Indexed on: 02 Apr '04Published on: 02 Apr '04Published in: The Journal of neuroscience : the official journal of the Society for Neuroscience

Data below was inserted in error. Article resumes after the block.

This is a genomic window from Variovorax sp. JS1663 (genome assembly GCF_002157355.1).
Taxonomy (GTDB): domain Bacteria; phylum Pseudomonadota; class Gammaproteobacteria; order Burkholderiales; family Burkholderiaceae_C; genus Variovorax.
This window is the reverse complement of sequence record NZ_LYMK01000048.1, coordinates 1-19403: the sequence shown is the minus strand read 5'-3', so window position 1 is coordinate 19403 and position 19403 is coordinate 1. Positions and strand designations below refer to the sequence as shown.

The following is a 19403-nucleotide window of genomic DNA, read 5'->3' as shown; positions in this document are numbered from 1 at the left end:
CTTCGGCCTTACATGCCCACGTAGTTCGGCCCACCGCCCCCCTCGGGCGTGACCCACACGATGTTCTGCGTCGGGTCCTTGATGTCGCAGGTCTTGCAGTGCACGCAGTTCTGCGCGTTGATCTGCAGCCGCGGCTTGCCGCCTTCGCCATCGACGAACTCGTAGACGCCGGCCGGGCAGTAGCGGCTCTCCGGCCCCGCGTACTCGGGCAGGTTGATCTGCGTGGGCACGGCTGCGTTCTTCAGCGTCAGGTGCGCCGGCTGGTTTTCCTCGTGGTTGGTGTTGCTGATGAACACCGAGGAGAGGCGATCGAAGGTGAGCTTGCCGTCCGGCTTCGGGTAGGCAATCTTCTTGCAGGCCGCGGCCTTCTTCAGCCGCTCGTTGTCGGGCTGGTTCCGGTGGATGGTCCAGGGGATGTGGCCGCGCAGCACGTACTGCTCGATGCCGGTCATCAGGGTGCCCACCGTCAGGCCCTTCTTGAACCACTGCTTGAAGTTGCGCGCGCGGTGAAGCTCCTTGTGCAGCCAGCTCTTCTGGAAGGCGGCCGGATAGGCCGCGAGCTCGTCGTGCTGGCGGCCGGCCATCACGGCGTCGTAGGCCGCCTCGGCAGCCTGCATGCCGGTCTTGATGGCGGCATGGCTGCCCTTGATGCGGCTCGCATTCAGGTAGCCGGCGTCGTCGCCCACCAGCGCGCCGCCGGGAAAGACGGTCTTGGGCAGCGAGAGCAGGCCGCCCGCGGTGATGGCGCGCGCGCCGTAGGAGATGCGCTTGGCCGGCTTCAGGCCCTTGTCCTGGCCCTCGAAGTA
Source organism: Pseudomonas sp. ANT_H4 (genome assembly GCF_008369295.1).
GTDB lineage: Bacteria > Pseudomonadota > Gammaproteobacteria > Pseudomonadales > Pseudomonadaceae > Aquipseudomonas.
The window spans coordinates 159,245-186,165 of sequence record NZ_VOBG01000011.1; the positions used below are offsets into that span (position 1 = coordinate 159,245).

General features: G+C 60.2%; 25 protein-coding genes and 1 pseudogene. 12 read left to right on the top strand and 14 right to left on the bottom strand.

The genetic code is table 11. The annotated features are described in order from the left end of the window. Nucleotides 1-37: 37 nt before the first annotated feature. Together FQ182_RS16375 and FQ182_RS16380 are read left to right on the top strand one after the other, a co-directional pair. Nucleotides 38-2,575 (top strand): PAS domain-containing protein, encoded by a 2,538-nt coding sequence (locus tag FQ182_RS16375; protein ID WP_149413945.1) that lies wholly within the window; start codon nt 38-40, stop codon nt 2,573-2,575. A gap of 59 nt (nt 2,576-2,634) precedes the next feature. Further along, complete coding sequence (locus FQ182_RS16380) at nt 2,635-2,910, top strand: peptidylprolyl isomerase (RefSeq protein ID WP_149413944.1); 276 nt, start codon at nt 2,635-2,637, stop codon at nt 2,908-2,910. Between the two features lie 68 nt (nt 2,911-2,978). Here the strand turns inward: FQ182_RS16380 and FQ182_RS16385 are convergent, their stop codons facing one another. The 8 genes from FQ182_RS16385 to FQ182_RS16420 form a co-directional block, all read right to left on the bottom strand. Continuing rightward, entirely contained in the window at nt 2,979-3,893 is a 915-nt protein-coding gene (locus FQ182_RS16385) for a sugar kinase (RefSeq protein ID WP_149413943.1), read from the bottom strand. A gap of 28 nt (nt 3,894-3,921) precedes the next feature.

Recent experimental work in animals has emphasized the importance of homeostatic plasticity as a means of stabilizing the properties of neuronal circuits. Here, we report a phenomenon that indicates a homeostatic pattern of cortical plasticity in healthy human subjects. The experiments combined two techniques that can produce long-term effects on the excitability of corticospinal output neurons: transcranial direct current stimulation (TDCS) and repetitive transcranial magnetic stimulation (rTMS) of the left primary motor cortex. "Facilitatory preconditioning" with anodal TDCS caused a subsequent period of 1 Hz rTMS to reduce corticospinal excitability to below baseline levels for >20 min. Conversely, "inhibitory preconditioning" with cathodal TDCS resulted in 1 Hz rTMS increasing corticospinal excitability for at least 20 min. No changes in excitability occurred when 1 Hz rTMS was preceded by sham TDCS. Thus, changing the initial state of the motor cortex by a period of DC polarization reversed the conditioning effects of 1 Hz rTMS. These preconditioning effects of TDCS suggest the existence of a homeostatic mechanism in the human motor cortex that stabilizes corticospinal excitability within a physiologically useful range.